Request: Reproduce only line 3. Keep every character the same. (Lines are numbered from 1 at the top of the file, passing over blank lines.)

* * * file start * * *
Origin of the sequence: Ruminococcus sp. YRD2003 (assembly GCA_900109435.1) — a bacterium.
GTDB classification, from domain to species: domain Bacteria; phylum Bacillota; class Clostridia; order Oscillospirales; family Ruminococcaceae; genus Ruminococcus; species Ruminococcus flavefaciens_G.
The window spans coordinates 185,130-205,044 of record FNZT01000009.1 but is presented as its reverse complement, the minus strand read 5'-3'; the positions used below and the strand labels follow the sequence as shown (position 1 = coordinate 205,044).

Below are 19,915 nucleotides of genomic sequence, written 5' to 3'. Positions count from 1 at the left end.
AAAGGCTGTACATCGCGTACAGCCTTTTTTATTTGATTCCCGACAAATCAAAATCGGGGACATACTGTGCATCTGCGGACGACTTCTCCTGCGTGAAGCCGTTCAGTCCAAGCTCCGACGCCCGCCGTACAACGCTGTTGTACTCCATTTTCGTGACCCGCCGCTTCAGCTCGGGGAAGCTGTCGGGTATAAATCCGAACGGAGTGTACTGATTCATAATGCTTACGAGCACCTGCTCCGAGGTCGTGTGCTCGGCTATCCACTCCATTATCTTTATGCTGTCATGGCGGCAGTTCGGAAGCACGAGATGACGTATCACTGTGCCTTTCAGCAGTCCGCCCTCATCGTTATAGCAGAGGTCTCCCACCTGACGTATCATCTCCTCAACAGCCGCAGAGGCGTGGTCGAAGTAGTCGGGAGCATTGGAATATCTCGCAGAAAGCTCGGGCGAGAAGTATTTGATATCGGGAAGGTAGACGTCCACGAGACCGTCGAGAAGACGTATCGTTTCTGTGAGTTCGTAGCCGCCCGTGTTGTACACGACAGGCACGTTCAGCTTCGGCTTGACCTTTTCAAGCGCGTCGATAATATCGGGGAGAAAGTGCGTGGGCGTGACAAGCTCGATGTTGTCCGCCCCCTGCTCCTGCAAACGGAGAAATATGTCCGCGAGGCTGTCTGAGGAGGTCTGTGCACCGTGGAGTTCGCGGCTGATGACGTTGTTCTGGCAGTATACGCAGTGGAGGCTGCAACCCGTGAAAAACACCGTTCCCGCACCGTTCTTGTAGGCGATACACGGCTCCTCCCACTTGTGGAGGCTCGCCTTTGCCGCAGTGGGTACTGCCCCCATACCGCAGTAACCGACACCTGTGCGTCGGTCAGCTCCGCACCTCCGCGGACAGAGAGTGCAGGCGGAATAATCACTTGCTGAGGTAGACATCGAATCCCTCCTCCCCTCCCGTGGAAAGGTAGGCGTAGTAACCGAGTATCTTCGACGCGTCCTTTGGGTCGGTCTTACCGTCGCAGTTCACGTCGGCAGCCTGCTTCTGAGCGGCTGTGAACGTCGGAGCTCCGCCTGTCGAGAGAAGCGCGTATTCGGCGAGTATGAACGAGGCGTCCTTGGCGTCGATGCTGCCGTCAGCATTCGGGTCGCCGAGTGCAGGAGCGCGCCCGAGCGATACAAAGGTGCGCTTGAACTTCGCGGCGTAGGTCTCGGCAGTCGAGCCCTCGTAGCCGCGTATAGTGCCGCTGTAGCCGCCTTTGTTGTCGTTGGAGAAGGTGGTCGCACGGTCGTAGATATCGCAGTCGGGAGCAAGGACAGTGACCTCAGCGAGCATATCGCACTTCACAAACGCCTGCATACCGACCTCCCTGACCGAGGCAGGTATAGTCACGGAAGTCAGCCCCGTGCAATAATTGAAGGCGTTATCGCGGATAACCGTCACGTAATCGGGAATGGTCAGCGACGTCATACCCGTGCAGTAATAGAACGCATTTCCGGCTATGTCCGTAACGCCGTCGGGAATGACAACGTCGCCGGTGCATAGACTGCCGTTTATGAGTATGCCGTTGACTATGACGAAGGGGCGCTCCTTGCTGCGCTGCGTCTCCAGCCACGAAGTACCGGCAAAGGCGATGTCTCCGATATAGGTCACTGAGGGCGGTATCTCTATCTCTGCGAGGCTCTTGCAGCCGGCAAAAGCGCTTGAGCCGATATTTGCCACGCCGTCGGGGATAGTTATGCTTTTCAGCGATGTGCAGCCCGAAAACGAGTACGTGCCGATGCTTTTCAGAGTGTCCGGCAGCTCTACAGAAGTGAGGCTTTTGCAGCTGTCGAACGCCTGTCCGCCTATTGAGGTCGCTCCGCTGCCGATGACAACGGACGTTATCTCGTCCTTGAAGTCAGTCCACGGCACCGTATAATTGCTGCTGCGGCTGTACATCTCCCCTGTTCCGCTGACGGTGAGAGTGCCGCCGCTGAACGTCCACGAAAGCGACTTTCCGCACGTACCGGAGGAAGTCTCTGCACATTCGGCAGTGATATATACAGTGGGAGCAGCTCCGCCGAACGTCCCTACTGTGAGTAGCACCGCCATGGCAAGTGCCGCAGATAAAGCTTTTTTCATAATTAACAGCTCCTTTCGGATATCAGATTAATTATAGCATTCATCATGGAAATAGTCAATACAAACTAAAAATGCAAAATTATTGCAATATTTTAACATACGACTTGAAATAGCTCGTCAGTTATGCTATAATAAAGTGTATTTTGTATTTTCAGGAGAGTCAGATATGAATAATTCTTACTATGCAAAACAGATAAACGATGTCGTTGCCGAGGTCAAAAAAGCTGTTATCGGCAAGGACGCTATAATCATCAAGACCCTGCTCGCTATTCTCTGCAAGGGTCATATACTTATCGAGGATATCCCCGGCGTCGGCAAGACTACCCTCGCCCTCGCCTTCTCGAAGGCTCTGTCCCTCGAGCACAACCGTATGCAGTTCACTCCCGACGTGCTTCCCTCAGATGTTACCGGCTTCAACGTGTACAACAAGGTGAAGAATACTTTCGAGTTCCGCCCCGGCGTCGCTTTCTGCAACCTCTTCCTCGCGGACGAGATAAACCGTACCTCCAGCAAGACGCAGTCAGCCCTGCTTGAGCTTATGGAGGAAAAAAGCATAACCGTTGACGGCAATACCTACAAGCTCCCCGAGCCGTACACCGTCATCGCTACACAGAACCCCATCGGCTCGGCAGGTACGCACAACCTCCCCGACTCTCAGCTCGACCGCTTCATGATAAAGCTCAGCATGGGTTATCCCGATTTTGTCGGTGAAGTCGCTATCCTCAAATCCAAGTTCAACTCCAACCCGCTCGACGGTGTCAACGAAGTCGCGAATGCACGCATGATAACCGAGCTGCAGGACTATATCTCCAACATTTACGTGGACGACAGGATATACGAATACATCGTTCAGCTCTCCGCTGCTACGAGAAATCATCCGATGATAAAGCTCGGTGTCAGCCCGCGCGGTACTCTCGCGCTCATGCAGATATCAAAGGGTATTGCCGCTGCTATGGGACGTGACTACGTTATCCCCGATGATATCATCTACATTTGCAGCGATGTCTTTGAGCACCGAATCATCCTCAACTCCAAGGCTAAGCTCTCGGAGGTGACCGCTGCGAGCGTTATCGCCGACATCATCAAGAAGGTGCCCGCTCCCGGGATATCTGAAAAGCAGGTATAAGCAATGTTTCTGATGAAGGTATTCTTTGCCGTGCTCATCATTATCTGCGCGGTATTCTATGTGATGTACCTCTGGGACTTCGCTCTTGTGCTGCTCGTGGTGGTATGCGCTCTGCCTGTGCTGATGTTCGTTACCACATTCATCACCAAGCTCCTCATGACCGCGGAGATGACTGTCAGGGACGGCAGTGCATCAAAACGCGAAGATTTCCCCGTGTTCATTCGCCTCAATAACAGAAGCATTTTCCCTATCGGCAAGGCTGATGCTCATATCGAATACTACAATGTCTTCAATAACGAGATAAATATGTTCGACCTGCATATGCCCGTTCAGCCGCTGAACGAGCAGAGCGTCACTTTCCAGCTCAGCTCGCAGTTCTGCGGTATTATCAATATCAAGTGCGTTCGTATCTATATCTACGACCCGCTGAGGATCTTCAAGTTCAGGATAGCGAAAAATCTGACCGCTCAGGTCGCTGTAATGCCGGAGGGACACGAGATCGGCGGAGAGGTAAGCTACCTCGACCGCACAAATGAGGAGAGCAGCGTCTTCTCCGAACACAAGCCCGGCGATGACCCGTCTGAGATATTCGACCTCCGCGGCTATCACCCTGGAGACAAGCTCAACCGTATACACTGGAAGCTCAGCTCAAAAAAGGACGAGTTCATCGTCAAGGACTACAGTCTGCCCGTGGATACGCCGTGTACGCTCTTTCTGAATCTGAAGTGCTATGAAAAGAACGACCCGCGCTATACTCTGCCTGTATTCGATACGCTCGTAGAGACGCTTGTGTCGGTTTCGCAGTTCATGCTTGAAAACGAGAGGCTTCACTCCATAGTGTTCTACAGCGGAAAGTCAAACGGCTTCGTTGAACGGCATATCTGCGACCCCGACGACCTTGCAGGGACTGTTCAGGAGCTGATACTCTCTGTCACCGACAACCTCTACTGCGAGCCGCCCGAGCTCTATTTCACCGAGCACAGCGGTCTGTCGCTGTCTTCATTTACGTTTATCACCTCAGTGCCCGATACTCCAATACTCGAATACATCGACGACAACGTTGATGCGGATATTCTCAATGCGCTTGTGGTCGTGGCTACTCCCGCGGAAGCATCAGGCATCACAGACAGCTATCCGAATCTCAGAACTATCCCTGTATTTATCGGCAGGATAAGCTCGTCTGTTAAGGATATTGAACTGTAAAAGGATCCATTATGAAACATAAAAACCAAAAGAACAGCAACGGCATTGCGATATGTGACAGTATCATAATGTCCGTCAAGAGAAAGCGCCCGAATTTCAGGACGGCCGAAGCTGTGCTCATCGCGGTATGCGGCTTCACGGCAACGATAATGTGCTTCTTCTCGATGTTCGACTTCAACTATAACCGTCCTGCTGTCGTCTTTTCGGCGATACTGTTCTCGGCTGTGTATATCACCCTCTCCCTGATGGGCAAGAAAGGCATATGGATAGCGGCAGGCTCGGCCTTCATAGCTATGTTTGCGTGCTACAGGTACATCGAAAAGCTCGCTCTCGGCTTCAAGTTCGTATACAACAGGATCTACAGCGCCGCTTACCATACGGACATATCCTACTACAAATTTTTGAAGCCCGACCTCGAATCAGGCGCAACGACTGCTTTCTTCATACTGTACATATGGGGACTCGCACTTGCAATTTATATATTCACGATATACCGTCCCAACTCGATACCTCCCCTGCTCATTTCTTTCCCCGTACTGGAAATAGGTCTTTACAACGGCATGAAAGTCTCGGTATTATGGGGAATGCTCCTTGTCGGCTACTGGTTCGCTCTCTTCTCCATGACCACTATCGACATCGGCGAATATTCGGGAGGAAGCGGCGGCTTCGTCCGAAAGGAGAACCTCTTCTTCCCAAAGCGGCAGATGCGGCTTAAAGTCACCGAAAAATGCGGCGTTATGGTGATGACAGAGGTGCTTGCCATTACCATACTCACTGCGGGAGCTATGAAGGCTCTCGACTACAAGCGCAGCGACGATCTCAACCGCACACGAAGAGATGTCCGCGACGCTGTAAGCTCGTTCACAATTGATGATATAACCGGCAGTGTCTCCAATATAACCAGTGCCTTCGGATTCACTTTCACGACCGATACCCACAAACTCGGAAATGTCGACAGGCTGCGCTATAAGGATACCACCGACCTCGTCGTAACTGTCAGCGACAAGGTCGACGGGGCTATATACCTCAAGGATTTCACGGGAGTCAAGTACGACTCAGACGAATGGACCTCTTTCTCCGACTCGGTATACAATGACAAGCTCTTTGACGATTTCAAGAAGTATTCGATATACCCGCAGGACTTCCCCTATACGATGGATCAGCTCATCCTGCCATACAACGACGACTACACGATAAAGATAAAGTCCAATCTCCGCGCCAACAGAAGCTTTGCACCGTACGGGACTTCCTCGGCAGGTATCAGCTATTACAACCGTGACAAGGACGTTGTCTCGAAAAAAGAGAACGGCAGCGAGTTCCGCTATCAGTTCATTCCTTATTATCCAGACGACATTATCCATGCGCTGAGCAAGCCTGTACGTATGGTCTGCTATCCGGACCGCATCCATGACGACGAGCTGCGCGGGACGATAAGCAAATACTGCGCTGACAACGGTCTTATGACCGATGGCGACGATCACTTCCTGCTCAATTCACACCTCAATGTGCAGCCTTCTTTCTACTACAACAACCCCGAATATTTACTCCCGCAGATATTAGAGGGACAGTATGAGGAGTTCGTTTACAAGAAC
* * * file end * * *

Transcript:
The window spans coordinates 185,130-205,044 of record FNZT01000009.1 but is presented as its reverse complement, the minus strand read 5'-3'; the positions used below and the strand labels follow the sequence as shown (position 1 = coordinate 205,044).